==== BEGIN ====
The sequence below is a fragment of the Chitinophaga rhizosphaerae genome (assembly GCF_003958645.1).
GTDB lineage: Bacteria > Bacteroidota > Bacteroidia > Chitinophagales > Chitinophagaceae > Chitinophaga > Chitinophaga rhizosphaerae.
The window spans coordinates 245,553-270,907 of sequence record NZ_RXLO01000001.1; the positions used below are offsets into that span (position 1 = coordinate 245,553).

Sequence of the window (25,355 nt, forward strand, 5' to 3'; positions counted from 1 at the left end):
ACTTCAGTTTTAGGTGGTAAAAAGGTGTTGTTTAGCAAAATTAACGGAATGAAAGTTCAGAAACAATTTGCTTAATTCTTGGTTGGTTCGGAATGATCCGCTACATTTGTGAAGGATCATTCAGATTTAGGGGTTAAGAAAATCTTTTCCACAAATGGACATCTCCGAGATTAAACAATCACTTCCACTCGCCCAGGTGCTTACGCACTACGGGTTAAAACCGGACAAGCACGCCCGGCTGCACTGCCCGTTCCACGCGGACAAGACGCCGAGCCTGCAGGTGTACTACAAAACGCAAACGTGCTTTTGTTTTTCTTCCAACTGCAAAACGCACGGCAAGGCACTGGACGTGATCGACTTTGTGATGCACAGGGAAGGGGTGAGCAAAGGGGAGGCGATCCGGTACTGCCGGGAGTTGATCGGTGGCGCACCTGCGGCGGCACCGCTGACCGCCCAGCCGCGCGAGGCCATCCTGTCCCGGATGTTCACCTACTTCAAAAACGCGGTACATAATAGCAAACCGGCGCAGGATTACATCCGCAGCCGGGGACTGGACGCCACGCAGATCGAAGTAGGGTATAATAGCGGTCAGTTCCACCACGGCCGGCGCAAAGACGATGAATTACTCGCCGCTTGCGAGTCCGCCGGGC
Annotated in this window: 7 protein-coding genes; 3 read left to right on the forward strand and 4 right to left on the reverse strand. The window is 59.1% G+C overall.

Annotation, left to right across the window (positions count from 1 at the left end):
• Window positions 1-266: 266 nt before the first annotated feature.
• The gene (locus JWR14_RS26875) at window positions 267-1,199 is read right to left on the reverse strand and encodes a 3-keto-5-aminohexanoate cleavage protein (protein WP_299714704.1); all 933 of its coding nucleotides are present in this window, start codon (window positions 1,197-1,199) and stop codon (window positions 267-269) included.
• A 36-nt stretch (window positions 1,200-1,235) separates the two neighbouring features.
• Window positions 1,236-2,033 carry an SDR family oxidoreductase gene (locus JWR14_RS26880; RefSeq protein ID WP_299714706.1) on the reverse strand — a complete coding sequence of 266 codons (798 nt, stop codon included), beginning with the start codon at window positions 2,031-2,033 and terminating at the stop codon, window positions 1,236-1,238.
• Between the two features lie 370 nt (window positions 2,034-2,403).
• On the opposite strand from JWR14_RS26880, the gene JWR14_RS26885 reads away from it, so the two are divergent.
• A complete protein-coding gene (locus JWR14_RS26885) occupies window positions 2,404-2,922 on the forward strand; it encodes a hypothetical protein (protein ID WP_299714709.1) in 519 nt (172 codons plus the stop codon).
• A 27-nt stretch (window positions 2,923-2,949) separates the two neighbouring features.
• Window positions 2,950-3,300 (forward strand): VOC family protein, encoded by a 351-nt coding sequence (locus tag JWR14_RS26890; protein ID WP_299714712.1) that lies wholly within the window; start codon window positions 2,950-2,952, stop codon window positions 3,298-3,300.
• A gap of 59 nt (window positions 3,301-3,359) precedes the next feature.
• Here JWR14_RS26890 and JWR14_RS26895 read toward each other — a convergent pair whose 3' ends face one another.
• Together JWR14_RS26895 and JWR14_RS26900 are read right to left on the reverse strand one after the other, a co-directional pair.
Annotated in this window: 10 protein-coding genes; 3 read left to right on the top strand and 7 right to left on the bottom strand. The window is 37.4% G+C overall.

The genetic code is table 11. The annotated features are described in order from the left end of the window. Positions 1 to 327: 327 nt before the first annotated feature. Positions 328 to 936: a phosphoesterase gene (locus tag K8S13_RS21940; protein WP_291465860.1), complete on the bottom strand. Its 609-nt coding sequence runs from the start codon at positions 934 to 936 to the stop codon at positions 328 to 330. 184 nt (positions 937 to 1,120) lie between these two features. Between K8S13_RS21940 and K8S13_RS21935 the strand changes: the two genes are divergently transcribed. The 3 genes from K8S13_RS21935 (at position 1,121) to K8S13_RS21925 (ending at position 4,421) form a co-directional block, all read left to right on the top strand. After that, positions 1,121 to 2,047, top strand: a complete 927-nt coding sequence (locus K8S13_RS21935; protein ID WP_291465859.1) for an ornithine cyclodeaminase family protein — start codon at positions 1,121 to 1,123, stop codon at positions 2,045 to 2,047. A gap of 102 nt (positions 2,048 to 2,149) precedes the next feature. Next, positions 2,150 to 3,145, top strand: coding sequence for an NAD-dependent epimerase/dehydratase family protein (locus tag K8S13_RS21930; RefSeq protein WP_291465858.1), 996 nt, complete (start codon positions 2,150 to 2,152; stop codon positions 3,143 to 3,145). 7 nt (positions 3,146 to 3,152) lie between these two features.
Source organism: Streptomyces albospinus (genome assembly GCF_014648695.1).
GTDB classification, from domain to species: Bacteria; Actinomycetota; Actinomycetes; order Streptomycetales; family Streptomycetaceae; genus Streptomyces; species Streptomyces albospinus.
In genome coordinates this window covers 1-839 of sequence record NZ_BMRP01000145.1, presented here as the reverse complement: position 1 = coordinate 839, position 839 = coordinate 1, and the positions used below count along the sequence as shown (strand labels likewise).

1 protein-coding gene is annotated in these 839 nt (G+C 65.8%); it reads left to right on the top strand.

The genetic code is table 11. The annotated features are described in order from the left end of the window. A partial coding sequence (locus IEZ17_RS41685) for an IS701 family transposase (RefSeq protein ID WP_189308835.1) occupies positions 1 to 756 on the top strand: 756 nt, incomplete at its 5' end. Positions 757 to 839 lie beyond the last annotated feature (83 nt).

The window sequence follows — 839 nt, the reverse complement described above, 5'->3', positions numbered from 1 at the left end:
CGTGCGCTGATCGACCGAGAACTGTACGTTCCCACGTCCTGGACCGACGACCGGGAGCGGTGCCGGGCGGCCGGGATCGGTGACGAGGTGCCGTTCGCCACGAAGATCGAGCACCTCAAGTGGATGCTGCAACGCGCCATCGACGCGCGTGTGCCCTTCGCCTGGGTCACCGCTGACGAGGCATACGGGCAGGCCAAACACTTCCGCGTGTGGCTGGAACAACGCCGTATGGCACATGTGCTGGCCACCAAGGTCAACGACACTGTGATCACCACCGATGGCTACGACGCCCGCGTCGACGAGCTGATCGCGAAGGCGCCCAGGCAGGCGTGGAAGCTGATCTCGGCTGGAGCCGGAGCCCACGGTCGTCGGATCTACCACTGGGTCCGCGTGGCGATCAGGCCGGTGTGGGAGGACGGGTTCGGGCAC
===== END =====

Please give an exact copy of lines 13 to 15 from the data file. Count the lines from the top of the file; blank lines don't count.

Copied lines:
• On the opposite strand from JWR14_RS26880, the gene JWR14_RS26885 reads away from it, so the two are divergent.
• A complete protein-coding gene (locus JWR14_RS26885) occupies window positions 2,404-2,922 on the forward strand; it encodes a hypothetical protein (protein ID WP_299714709.1) in 519 nt (172 codons plus the stop codon).
• A 27-nt stretch (window positions 2,923-2,949) separates the two neighbouring features.